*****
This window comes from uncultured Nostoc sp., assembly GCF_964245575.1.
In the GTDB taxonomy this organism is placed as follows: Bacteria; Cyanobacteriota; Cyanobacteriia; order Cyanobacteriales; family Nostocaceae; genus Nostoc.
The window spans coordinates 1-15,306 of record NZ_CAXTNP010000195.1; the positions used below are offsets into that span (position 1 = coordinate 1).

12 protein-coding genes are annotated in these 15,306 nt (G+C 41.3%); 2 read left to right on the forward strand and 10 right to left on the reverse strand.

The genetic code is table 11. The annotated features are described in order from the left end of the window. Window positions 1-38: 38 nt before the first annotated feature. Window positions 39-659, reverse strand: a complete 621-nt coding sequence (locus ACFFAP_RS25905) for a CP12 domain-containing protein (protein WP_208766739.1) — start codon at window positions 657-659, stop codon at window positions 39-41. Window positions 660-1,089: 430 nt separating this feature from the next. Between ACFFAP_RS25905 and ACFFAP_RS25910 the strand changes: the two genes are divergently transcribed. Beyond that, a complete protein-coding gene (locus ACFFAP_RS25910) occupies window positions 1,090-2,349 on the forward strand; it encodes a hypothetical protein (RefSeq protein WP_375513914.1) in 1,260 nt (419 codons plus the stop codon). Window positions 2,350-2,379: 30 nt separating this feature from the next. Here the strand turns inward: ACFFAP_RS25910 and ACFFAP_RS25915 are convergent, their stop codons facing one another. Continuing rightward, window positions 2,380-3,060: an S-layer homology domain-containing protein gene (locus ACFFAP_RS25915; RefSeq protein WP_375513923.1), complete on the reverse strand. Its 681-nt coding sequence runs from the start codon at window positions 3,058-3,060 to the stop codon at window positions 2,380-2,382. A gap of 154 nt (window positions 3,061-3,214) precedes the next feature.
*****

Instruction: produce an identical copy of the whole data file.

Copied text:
This window comes from uncultured Nostoc sp., assembly GCF_964245575.1.
In the GTDB taxonomy this organism is placed as follows: Bacteria; Cyanobacteriota; Cyanobacteriia; order Cyanobacteriales; family Nostocaceae; genus Nostoc.
The window spans coordinates 1-15,306 of record NZ_CAXTNP010000195.1; the positions used below are offsets into that span (position 1 = coordinate 1).

12 protein-coding genes are annotated in these 15,306 nt (G+C 41.3%); 2 read left to right on the forward strand and 10 right to left on the reverse strand.

The genetic code is table 11. The annotated features are described in order from the left end of the window. Window positions 1-38: 38 nt before the first annotated feature. Window positions 39-659, reverse strand: a complete 621-nt coding sequence (locus ACFFAP_RS25905) for a CP12 domain-containing protein (protein WP_208766739.1) — start codon at window positions 657-659, stop codon at window positions 39-41. Window positions 660-1,089: 430 nt separating this feature from the next. Between ACFFAP_RS25905 and ACFFAP_RS25910 the strand changes: the two genes are divergently transcribed. Beyond that, a complete protein-coding gene (locus ACFFAP_RS25910) occupies window positions 1,090-2,349 on the forward strand; it encodes a hypothetical protein (RefSeq protein WP_375513914.1) in 1,260 nt (419 codons plus the stop codon). Window positions 2,350-2,379: 30 nt separating this feature from the next. Here the strand turns inward: ACFFAP_RS25910 and ACFFAP_RS25915 are convergent, their stop codons facing one another. Continuing rightward, window positions 2,380-3,060: an S-layer homology domain-containing protein gene (locus ACFFAP_RS25915; RefSeq protein WP_375513923.1), complete on the reverse strand. Its 681-nt coding sequence runs from the start codon at window positions 3,058-3,060 to the stop codon at window positions 2,380-2,382. A gap of 154 nt (window positions 3,061-3,214) precedes the next feature.